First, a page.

With the US, UK and Canada opening up to Indian students who have secured admissions in their universities, many are gearing up to fly out to their campuses in August.
Last year, many had to defer their admissions by a year due to the COVID-19 pandemic. But this year, the rollout of vaccines has made their journey possible.
If you are amongst them, July is bound to be a hectic month for you, with getting vaccinated, securing Visas and readying other documentation being on top of your mind. However, the scramble to reach your campuses should not make you overlook taking adequate insurance to cover your trip as well as stay throughout the academic year.
Why get insured?
For one, your university is likely to insist that you must have a cover. If you do not obtain one before you fly out, you will have to sign up for the institution-facilitated medical cover as part of your course fee.
Even if the university does not mandate a cover, you will stand to benefit if you buy one. Your regular health cover will not come to your aid if you fall sick during your stay abroad. Unlike business or leisure travellers, you will spend more time overseas, and are likely to need medical treatment at some point in time. In these pandemic times, the risks have only increased. The cost of healthcare in countries such as the US, for example, is exorbitant and could wipe away your family’s savings if you have to be hospitalised for COVID-19 or other illnesses.
In addition, student travel policies, unlike regular international travel covers, pay for other expenses too. For example, missed flight connection, loss of baggage or passport. In case of unfortunate demise of the sponsors – parents or others – who fund insured students’ course fee, the insurer will pay the balance fee to the extent of the sum insured. These policies also pay for return flight tickets of your parents if they have to pay a visit during your hospitalisation.
University vs Indian insurance covers
Buying overseas student covers before you leave Indian shores seems like a good idea, but there are some caveats you need to bear in mind. “Some universities in the US that have tied up with US-based insurers do not accept Indian insurance covers. This is one of the reasons why the pick-up is muted in this category. We hope more universities accept Indian insurance covers this year,” says a senior insurance industry official who did not wished to be named.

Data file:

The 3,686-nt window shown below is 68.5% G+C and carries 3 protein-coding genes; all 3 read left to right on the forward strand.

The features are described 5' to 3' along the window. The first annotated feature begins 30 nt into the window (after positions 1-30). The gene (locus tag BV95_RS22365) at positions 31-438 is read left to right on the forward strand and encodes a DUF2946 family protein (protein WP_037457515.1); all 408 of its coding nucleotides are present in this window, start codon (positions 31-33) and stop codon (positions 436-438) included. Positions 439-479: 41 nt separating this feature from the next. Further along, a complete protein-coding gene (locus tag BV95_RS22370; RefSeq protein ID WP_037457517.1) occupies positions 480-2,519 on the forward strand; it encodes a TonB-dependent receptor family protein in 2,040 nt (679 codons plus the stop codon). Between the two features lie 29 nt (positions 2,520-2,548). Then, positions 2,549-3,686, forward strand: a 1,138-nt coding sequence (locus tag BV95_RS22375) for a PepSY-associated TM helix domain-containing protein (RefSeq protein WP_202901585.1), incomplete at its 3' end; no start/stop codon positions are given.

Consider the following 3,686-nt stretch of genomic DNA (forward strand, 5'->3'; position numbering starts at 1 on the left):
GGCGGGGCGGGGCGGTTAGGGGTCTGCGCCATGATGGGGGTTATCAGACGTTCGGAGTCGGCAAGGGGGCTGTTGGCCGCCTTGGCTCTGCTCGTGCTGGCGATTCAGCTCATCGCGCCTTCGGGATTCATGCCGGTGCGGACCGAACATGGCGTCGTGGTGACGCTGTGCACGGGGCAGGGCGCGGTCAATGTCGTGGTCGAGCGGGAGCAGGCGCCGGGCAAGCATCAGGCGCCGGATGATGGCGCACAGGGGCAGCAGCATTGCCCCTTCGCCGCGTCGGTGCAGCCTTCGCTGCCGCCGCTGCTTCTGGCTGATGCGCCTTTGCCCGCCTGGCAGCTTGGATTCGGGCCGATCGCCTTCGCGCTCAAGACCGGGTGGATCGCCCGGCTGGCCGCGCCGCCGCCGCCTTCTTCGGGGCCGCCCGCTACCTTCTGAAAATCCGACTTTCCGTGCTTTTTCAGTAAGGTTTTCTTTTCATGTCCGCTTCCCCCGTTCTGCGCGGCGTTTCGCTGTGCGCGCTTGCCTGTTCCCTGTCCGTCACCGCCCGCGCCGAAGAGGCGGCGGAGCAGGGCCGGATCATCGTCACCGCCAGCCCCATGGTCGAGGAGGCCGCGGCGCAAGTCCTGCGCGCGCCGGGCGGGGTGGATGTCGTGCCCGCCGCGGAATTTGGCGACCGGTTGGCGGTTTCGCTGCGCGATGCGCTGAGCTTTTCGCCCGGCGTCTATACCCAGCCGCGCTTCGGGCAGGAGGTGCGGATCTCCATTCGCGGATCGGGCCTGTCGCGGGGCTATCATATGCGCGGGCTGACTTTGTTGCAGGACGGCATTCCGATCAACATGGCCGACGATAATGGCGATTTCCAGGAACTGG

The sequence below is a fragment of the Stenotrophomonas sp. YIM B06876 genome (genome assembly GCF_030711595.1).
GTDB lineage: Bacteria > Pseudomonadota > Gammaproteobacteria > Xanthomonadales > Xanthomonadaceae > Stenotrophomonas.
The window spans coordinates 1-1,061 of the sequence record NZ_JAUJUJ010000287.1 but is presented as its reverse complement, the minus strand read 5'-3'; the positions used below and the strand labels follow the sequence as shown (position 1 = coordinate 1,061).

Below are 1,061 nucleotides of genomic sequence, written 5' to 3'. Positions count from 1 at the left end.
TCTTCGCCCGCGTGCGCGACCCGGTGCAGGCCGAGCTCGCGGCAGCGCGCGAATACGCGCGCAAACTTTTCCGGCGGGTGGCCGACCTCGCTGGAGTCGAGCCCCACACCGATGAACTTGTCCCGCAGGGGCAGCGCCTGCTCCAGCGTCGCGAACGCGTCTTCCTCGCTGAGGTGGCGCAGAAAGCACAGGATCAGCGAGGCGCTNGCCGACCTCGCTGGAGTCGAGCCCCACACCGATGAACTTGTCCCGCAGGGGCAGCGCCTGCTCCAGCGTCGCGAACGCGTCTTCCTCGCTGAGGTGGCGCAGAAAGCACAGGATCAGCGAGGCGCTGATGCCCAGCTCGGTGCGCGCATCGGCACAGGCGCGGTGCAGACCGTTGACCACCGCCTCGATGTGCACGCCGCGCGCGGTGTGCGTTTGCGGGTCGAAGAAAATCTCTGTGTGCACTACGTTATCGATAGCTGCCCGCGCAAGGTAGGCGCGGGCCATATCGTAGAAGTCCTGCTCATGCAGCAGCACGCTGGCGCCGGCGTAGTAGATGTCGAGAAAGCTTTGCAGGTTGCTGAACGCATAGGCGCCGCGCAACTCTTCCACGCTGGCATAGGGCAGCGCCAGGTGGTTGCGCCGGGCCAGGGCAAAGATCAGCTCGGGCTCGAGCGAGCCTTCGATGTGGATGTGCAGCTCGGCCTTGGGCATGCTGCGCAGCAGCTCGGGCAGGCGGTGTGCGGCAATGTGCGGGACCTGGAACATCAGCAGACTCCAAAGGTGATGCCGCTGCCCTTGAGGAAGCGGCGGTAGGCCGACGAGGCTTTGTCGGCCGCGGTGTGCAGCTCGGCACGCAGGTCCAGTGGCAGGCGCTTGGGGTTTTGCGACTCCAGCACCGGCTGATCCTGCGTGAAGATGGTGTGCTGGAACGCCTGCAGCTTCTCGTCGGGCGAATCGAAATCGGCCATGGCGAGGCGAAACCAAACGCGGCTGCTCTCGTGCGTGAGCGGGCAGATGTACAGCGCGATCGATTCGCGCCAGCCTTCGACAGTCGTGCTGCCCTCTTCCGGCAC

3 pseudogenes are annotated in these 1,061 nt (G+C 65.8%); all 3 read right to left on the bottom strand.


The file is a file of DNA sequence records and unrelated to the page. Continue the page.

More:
If your independent cover does not meet the requirements laid down by the university, you could face a catch-22 situation. Therefore, ensure that your independent cover ticks all the boxes. If you obtain a cover from an Indian insurer that is acceptable to your university, you stand to make significant savings on your premium outgo. “Indian policies are significantly cheaper than the ones facilitated by universities abroad. So, you must go through the university policy’s features first and look for an equivalent from an Indian insurer,” advises Nikhil Apte, Chief Product Officer, Health Insurance, Royal Sundaram General Insurance.
Also, premiums of insurance covers facilitated by universities have risen over the last one year due to COVID-19, say education consultants. On the other hand, Indian insurers’ travel premiums have remained unchanged. “The premiums have not gone up compared to last year’s rates as the travel insurance portfolio did not see a steep rise in claims last year, with people preferring to avoid travel during the period,” says the official quoted earlier.
If your university insists on its pre-set plan, you can try to convince the authorities about your cover’s adequacy. “Even if your university has a mandatory policy, you could enquire whether you can buy an alternative, equivalent policy. You might have to submit a form or confirmation of coverage documents to show that you have adequate student health insurance,” explains Apte.
However, some education consultants recommend university-facilitated policies over Indian overseas student insurance covers. “The terms of coverage are better as these policies are designed by local insurers in consultation with the universities. These fulfil all the requirements that universities specify,” says Rohan Ganeriwala, Co-founder and Director, Collegify, an education consultancy firm.
Keep an eye on exclusions
While a student cover does offer financial security, you need to be aware of expenses it will not pay for too, particularly in the context of COVID-19. “UK Universities are covering the quarantine costs (mandatory on arrival) for incoming international students. In other countries, the student has to bear the quarantine costs,” says Ganeriwala. While some universities offer quarantine facilities at the dorms on their campuses, some have tie-up with hotels for the purpose.
“In most countries, the vaccination is free. However, if there are costs involved, overseas student policies can cover it as part of outpatient department (OPD) expenses. Mandatory isolation on arrival is not covered,” says Apte. Then, there are claims that are simply not payable – such as legal expenses arising out of students engaging in illegal activities or violating the law or resisting the law.
These policies also come with deductibles – that is, you have to make an initial payment before the policy coverage is triggered. You might have to pay the first $30-50 out of your pocket before the insurer steps in to meet the balance expenses. Be aware of the sub-limits too. Your policy, for instance, could impose a cap of $1,500-10,000 on compassionate visit expenses.